Trafalgar Castle School - Yearbook (Whitby, Ontario Canada)

 - Class of 1938

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Trafalgar Castle School - Yearbook (Whitby, Ontario Canada) online yearbook collection, 1938 Edition, Cover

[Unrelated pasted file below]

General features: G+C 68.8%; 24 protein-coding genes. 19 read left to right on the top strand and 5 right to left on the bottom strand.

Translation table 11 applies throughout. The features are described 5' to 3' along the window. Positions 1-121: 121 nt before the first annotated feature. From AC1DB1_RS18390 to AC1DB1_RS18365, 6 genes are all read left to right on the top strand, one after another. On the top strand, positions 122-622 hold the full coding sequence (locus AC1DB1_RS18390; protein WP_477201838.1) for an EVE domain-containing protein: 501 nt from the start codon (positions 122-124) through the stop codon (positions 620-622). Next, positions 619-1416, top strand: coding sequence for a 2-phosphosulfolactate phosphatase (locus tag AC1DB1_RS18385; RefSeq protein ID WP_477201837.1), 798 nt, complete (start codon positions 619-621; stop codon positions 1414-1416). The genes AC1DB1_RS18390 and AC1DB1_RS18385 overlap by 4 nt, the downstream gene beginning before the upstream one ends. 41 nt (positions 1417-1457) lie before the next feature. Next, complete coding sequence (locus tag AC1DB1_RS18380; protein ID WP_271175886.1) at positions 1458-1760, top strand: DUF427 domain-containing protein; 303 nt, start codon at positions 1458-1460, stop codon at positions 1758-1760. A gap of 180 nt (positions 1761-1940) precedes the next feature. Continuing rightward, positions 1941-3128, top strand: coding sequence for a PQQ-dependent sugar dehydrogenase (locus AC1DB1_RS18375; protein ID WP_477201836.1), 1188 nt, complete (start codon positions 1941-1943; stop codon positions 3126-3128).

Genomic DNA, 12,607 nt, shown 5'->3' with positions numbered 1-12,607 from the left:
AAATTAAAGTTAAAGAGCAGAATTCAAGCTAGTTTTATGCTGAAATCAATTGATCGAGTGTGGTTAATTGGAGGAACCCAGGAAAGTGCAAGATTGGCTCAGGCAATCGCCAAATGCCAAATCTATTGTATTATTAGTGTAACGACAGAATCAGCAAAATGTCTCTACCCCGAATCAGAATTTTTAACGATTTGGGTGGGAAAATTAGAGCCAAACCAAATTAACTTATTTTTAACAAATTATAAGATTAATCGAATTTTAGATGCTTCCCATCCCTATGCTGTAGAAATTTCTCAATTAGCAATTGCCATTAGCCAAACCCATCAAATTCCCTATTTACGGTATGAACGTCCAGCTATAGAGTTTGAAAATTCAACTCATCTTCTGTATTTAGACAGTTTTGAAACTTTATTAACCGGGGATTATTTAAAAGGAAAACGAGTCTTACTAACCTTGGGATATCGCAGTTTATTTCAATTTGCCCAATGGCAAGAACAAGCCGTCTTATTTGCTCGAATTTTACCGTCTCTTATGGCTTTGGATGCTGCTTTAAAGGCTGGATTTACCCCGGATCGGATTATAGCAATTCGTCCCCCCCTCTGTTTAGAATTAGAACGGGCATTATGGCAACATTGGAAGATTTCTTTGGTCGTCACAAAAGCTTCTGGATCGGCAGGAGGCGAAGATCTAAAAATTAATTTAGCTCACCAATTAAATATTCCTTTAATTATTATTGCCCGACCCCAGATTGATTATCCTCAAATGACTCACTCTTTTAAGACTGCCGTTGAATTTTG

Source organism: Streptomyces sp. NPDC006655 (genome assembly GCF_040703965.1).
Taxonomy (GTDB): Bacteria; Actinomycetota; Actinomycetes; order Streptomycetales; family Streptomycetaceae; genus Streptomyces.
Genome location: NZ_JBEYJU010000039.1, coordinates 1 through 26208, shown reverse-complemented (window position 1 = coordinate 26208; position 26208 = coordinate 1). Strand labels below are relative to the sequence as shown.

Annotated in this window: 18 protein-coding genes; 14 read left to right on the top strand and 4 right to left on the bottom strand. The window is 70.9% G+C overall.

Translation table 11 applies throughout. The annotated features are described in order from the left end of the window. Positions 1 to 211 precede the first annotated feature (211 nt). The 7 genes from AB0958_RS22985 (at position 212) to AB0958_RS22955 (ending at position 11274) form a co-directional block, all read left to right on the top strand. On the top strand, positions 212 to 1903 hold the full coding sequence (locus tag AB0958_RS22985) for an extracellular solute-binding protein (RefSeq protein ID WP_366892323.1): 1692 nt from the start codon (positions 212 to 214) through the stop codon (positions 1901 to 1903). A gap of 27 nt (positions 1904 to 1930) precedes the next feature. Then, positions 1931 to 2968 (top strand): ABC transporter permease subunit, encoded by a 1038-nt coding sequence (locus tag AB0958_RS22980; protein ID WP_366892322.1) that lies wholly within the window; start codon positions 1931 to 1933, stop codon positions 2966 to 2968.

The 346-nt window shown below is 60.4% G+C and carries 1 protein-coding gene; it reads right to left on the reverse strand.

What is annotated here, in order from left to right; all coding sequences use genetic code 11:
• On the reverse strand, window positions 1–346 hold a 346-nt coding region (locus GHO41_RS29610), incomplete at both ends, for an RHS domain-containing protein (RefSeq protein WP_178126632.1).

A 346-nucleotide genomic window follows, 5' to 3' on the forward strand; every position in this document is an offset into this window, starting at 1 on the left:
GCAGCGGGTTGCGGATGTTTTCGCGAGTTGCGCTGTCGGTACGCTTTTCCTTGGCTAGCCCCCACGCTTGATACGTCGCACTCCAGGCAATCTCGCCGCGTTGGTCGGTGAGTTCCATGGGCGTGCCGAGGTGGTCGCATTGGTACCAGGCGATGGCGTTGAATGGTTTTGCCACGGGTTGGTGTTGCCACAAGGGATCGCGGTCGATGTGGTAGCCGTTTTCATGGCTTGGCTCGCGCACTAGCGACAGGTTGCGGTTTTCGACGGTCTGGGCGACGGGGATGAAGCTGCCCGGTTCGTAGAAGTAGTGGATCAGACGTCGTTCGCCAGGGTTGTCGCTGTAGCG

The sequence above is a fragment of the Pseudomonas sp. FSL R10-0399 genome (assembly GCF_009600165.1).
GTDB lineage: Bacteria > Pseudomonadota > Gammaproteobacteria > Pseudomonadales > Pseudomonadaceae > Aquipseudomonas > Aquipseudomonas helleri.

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Text from Pages 1 - 60 of the 1938 volume: